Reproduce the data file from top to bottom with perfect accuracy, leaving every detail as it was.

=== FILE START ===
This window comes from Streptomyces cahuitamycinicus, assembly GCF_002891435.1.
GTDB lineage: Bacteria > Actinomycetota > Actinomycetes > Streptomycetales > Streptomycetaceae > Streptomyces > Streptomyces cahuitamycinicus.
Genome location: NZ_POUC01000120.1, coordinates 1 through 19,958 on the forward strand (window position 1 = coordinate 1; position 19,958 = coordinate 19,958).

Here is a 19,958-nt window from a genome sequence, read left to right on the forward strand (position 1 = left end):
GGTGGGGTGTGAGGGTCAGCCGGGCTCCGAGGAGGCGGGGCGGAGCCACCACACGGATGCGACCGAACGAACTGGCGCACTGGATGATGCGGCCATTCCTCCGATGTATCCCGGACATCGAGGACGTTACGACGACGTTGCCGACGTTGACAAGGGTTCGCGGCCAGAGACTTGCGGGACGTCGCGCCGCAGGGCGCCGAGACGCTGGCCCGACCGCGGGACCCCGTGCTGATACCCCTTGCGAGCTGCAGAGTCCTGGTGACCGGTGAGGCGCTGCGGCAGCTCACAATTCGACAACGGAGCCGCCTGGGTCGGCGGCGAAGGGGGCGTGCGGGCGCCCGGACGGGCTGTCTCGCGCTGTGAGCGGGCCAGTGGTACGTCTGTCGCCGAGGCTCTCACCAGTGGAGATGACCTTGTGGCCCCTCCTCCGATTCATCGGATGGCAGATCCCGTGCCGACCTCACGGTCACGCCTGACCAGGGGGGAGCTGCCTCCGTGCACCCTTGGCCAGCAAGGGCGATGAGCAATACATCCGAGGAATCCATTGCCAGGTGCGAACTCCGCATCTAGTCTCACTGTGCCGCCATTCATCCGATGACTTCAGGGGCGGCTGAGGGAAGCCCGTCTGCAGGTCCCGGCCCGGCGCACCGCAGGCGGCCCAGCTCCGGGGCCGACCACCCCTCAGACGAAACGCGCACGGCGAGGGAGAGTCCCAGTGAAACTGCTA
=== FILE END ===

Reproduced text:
This window comes from Streptomyces cahuitamycinicus, assembly GCF_002891435.1.
GTDB lineage: Bacteria > Actinomycetota > Actinomycetes > Streptomycetales > Streptomycetaceae > Streptomyces > Streptomyces cahuitamycinicus.
Genome location: NZ_POUC01000120.1, coordinates 1 through 19,958 on the forward strand (window position 1 = coordinate 1; position 19,958 = coordinate 19,958).

Here is a 19,958-nt window from a genome sequence, read left to right on the forward strand (position 1 = left end):
GGTGGGGTGTGAGGGTCAGCCGGGCTCCGAGGAGGCGGGGCGGAGCCACCACACGGATGCGACCGAACGAACTGGCGCACTGGATGATGCGGCCATTCCTCCGATGTATCCCGGACATCGAGGACGTTACGACGACGTTGCCGACGTTGACAAGGGTTCGCGGCCAGAGACTTGCGGGACGTCGCGCCGCAGGGCGCCGAGACGCTGGCCCGACCGCGGGACCCCGTGCTGATACCCCTTGCGAGCTGCAGAGTCCTGGTGACCGGTGAGGCGCTGCGGCAGCTCACAATTCGACAACGGAGCCGCCTGGGTCGGCGGCGAAGGGGGCGTGCGGGCGCCCGGACGGGCTGTCTCGCGCTGTGAGCGGGCCAGTGGTACGTCTGTCGCCGAGGCTCTCACCAGTGGAGATGACCTTGTGGCCCCTCCTCCGATTCATCGGATGGCAGATCCCGTGCCGACCTCACGGTCACGCCTGACCAGGGGGGAGCTGCCTCCGTGCACCCTTGGCCAGCAAGGGCGATGAGCAATACATCCGAGGAATCCATTGCCAGGTGCGAACTCCGCATCTAGTCTCACTGTGCCGCCATTCATCCGATGACTTCAGGGGCGGCTGAGGGAAGCCCGTCTGCAGGTCCCGGCCCGGCGCACCGCAGGCGGCCCAGCTCCGGGGCCGACCACCCCTCAGACGAAACGCGCACGGCGAGGGAGAGTCCCAGTGAAACTGCTA